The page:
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Facts vs. Opinions vs. Robots

Michael Rex Michael Rex

$29.99

Hardback

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Penguin
31 March 2020
Children's & Educational; Picture books; Children's & young adult fiction & true stories; Humorous stories (Children's&YA); People & places (Children's&YA)
Do you know the difference between a fact and an opinion? It can be a hard thing to understand. Some things are facts--like the number of robots in this book. Other things are opinions--like which robot would make the best friend, or which robot dances best. And sometimes to tell the difference between a fact and an opinion, you need to wait to get more information--that's because facts can be proven true or false, and opinions are things you feel and believe--but that you can't prove.

Mike Rex introduces young readers to the very important distinction between facts and opinions, and he reminds us that it is nice to listen to one another's opinions, and to stand up for the facts!
By:   Michael Rex
Illustrated by:   Michael Rex
Imprint:   Penguin
Country of Publication:   United States
Dimensions:   Height: 285mm,  Width: 225mm,  Spine: 13mm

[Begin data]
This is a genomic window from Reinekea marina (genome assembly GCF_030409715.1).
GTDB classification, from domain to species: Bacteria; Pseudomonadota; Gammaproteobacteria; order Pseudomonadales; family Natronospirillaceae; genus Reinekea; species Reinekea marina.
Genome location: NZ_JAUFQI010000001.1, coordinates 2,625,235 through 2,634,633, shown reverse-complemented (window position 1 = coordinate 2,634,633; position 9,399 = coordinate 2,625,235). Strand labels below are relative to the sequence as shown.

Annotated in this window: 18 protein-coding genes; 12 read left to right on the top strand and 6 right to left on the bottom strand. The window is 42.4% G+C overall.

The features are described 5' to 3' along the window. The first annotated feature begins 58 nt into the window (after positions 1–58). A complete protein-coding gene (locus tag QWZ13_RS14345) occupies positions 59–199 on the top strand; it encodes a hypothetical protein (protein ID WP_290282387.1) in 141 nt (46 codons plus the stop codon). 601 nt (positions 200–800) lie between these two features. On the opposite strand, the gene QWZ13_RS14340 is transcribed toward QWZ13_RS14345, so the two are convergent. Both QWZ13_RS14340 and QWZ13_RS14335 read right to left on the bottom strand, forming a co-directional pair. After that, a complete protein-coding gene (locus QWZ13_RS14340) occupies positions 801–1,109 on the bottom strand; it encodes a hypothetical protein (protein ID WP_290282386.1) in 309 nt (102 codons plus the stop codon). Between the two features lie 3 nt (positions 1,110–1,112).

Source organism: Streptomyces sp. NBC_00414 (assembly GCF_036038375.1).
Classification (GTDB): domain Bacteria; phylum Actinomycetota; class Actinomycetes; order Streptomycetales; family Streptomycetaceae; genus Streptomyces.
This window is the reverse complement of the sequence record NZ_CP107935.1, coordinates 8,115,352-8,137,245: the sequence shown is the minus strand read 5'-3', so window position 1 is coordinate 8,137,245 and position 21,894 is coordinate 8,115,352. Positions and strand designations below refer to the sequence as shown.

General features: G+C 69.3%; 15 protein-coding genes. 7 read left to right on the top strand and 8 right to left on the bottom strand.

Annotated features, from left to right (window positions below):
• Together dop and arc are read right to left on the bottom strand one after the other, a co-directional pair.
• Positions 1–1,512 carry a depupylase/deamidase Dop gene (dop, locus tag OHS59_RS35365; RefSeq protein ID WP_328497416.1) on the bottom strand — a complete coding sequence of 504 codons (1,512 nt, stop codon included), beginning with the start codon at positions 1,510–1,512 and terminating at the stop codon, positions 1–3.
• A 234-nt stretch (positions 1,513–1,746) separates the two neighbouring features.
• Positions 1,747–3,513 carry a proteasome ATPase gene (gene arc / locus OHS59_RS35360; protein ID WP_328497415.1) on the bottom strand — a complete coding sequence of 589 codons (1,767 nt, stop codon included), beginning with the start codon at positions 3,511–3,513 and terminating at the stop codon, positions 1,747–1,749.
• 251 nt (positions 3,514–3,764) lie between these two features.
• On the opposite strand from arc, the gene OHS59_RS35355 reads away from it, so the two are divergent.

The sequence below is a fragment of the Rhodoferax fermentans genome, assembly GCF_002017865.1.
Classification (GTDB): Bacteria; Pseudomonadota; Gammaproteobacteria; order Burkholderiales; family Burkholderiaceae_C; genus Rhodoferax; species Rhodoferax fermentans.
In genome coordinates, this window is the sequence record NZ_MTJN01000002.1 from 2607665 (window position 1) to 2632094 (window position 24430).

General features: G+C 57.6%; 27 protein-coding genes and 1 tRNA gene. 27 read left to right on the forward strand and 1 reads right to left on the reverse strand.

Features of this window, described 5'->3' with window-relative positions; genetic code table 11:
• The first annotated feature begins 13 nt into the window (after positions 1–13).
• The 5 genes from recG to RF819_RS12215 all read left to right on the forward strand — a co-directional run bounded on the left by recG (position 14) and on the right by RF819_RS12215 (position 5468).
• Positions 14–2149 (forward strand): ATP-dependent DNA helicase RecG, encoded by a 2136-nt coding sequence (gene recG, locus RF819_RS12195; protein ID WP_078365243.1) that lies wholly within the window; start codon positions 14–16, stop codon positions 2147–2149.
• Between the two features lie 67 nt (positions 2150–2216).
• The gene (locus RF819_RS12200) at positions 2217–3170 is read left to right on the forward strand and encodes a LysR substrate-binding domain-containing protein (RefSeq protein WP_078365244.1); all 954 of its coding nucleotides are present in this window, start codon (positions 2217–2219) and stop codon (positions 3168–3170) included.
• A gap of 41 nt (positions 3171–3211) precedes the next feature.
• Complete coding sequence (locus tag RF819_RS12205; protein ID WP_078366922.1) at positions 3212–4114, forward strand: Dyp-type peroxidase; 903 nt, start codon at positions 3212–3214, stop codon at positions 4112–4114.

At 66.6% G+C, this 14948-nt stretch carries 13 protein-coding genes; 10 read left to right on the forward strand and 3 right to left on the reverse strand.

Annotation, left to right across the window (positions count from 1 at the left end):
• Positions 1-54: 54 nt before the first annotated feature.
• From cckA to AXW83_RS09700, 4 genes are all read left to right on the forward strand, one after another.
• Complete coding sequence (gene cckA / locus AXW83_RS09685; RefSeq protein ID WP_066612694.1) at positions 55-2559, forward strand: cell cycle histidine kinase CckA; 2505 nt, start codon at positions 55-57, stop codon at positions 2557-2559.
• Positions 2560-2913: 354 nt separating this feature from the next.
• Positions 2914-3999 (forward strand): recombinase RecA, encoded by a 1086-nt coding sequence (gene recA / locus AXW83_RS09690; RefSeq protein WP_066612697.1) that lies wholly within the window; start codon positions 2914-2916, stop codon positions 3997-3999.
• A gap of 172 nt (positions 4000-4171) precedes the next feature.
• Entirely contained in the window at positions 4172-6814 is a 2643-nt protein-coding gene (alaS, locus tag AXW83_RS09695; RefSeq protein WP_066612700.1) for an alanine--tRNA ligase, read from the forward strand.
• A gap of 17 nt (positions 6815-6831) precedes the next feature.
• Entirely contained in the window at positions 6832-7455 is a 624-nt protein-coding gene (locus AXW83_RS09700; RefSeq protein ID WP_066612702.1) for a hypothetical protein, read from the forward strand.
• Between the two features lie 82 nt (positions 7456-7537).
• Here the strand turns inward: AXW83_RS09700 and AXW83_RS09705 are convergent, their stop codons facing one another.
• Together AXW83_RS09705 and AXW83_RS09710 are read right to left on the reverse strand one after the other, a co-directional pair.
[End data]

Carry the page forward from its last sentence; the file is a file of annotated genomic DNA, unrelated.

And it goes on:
Weight:   388g
ISBN:   9781984816269
ISBN 10:   1984816268
Pages:   32
Publication Date:   31 March 2020
Recommended Age:   From 5 to 8 years
Audience:   Children/juvenile ,  English as a second language
Format:   Hardback
Publisher's Status:   Active

Michael Rex has written and/or illustrated over forty children's books, including Eat Pete,With Any Luck, I'll Drive a Truck (by David Friend), the New York Times #1 bestseller Goodnight Goon, The Runaway Mummy, Truck Duck, and the Fangbone series (which has also been turned into an animated TV series). He has a master's degree in visual arts education (K-12) and worked as a New York City art teacher for four years. He lives in Leonia, New Jersey, with his wife and their two sons.

Reviews for Facts vs. Opinions vs. Robots

'Do you know the difference between a fact and an opinion?' Rex (Eat Pete!) creates an essential picture book for the times, with a cast of digitally rendered robots as his eager-eyed, rambunctious object lessons. . . . He offers more tips. Listen to other opinions, reboot the dialogue, and find common ground. Rex and his robots ultimately make a fun, cogent argument for informed and civil conversation. These robots could teach grown-ups a thing or two. --Publishers Weekly


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